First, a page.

According to Dr Irene Davis of Harvard Medical School running barefoot can be more beneficial than running in heavily cushioned running shoes. At the 2011, Australasian Podiatry Conference in Melbourne she reported her latest research findings and according to the expert avoiding heel contact during running helps reduce shock injuries. Davis has been studying both barefoot running and minimal footwear running, which uses a type of running shoe almost like a glove for the foot, but with a thin layer of rubber on the bottom. These shoes give the foot its full range of natural movement, but protect the sole from stones or extreme surface temperatures. In the first study of its kind, published in Nature.com in 2010, Davis and co-authors tested their theories people who had never worn running shoes before. When they the runners in Kenya, they found unshod runners landed on the ball of their feet (not the heel). Davis believes heel strike running in shoes is detrimental because of the high impact stresses during heel strike; running on the ball of the foot helps reduce impact stresses. Unfortunately these studies are as yet incomplete and the jury remains out with strong counter claims from research sponsored by the sport shoe industry.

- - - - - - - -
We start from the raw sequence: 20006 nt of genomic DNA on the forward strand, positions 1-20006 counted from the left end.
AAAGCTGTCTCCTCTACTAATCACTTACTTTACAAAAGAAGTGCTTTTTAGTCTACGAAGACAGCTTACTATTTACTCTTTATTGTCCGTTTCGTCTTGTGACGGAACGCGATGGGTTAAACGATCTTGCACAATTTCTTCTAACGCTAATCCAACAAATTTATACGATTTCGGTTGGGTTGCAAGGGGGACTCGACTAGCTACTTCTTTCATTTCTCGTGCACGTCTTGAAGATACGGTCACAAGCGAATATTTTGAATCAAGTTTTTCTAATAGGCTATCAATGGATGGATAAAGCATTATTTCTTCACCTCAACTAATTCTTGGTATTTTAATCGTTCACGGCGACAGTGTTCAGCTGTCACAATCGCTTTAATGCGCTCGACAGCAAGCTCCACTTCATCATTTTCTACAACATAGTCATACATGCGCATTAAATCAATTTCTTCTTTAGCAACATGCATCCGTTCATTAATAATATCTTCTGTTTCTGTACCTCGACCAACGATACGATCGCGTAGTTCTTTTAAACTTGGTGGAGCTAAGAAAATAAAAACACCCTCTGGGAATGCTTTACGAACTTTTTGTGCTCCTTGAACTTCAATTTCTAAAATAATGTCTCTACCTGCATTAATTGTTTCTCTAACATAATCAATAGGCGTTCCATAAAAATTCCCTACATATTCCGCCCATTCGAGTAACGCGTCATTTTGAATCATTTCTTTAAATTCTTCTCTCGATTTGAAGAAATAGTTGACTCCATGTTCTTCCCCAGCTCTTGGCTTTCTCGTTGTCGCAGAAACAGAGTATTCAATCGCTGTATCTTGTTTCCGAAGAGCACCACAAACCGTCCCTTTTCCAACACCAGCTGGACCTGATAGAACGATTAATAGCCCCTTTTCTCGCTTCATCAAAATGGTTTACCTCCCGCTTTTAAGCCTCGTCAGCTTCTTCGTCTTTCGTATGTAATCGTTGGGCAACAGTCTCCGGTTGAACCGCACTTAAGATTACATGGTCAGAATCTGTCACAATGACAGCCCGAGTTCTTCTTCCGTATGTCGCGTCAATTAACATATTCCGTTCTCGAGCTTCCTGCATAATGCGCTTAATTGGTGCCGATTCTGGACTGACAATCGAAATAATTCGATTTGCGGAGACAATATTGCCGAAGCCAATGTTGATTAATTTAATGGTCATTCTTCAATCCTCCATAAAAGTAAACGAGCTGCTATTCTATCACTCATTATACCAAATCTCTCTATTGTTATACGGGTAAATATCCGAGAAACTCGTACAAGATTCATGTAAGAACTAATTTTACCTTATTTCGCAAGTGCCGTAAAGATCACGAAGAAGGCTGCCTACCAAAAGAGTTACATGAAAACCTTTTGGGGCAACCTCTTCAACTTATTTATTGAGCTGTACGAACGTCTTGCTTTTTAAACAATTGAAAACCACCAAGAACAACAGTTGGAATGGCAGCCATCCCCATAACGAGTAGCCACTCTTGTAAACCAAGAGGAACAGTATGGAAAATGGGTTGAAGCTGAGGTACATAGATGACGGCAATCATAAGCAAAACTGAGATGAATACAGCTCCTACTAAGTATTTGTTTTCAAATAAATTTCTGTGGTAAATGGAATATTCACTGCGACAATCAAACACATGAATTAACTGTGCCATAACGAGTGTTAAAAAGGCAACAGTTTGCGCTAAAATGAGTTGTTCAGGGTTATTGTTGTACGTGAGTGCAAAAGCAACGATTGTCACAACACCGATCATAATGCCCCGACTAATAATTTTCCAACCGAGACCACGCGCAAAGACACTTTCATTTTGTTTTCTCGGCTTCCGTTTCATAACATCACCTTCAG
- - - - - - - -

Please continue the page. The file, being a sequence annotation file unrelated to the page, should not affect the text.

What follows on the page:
(sic According to Human Walking by Inman, Ralston and Todd – normal gait would start with heel strike but that pattern changes with middle distance running when heel strike is obviated.) Davis and co., may be comparing middle distance runners with joggers in which case that would be two completely different models. Joggers and particularly slow joggers may need the protection cushioned shoes provide, whereas those running closer to middle distance speeds might benefit from heel less sports shoes. More research is required.